Now, it’s the United Kingdom’s turn.
The Investigatory Powers Act replaces existing law under the Telecommunications Act and brings government mass surveillance into the Internet age with a bang. The IP Act made it through both Houses, without adding any of the privacy constraining amendments suggested by the House of Lords Intelligence and Security Committee, and will become law within weeks.
Under the new law, the UK government can access 12 months of your Internet history at the drop of a hat. Additionally, they now have the power to infiltrate and infect your computer in the course of an investigation with only the say-so of the Home Secretary. Jenny Jones.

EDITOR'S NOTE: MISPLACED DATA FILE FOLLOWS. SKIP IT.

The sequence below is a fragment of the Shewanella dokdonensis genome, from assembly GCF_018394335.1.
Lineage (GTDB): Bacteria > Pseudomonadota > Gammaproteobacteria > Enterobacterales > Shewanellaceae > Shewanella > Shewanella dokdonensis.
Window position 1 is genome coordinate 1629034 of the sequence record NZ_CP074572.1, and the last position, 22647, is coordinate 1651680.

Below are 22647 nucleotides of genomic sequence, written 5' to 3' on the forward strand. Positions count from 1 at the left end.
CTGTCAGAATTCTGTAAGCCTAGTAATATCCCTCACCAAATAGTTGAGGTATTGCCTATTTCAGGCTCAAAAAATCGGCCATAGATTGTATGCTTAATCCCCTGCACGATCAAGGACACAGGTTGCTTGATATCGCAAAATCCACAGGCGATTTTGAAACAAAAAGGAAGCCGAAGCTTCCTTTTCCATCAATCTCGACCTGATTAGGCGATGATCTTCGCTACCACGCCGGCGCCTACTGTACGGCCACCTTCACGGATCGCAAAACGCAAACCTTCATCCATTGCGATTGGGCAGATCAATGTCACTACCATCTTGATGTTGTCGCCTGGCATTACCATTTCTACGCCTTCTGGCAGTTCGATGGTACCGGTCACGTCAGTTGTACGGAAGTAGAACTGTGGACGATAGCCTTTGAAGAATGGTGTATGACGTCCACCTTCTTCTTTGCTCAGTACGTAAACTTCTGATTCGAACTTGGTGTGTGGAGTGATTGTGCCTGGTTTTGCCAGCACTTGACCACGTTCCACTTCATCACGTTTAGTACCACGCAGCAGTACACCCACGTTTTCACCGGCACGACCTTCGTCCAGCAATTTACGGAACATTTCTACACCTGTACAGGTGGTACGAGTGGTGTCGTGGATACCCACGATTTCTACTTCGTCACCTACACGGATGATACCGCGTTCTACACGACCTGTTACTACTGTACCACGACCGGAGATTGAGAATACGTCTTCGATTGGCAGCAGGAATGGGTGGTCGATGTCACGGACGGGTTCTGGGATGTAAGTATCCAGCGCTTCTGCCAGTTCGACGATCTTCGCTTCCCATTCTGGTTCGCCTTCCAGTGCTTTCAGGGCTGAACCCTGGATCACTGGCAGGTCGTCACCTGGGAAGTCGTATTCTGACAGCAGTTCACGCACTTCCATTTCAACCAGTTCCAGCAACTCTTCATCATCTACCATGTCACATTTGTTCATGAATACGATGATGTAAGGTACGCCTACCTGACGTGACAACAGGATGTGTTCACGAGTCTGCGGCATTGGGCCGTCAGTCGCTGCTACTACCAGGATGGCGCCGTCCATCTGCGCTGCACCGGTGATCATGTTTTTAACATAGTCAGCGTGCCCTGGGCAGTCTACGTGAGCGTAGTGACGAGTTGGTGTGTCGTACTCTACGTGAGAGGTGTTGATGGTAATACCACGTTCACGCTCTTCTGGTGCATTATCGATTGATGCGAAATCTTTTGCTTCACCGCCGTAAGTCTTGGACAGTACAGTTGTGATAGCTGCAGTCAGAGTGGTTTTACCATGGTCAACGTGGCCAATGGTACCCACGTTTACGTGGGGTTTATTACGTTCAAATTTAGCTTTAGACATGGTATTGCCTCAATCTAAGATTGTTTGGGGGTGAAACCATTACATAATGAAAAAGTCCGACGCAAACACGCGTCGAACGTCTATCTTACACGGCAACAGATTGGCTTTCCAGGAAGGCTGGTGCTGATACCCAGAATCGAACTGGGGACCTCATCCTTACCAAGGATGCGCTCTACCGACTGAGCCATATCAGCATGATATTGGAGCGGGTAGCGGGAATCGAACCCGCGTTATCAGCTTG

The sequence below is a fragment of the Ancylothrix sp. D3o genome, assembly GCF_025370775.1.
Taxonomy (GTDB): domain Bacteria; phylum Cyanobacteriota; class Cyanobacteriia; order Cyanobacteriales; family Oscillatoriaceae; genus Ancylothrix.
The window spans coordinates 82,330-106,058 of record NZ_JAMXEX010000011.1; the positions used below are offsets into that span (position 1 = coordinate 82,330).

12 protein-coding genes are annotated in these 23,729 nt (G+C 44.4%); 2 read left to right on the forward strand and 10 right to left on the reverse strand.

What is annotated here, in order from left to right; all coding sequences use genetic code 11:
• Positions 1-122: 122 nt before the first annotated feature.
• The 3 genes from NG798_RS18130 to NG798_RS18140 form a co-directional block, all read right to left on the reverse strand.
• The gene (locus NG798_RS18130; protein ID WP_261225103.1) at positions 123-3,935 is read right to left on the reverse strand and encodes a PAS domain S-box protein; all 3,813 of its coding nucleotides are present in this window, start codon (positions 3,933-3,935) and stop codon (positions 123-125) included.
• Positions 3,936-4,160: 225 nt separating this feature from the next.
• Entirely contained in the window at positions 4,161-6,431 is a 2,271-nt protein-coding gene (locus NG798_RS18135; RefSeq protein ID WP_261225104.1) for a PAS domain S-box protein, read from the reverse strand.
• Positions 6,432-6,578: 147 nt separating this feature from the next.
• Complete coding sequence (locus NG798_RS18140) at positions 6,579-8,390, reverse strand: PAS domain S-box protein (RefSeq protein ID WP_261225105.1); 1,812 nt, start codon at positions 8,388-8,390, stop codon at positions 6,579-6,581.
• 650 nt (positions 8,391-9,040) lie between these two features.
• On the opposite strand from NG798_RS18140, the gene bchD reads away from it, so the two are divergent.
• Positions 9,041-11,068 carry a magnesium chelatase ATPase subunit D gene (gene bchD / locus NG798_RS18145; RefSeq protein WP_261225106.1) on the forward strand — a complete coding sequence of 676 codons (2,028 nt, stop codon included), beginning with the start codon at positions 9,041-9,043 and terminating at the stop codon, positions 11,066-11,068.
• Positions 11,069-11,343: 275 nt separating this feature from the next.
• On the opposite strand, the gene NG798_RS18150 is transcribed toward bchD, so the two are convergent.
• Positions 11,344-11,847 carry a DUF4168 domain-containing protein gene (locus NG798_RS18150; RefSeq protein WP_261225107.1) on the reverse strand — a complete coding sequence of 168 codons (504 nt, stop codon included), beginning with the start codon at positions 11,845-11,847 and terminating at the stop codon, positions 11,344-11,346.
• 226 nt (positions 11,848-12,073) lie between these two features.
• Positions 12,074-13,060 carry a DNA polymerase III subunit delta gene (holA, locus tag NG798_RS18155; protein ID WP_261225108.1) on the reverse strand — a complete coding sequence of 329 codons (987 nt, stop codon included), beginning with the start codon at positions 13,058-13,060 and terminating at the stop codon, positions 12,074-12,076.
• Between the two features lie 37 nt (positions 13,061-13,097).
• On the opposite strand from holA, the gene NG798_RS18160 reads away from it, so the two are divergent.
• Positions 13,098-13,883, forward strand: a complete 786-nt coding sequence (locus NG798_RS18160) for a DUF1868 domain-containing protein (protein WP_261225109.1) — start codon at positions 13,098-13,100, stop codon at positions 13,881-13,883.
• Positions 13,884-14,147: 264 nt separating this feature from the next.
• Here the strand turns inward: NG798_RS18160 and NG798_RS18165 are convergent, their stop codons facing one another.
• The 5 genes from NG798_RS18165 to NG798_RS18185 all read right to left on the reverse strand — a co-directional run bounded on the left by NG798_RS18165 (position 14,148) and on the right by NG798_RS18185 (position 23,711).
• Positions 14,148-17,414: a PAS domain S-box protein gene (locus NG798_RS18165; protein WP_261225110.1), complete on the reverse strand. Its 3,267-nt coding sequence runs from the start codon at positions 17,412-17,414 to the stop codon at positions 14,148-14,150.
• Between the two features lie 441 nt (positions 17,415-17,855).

UK based privacy rights organisation Privacy International emphasised that a person’s internet history is the mecca of private information:
“They are comparable to a compilation of call records, postal records, library records, study and research records, social and leisure activity records and location records, and will additionally capture concerns about health, sexual and family issues…. The agencies would be able to acquire this intrusive, population-level data in bulk under bulk acquisition powers.”
What’s interesting is that the new act actually calls for “internet connection records” not from Internet service providers (ISPs), but rather from Connection service providers (CSPs). Observers have noted that it is possible and even likely that the Investigatory Powers Act will be used to coerce UK-based VPN companies to start logging Internet connection records. Unless you use proper protection when you are using the internet from the UK, your internet browsing activity and phone call history will be logged and presented to the government
What can you do? Use a VPN that is NOT based in the UK.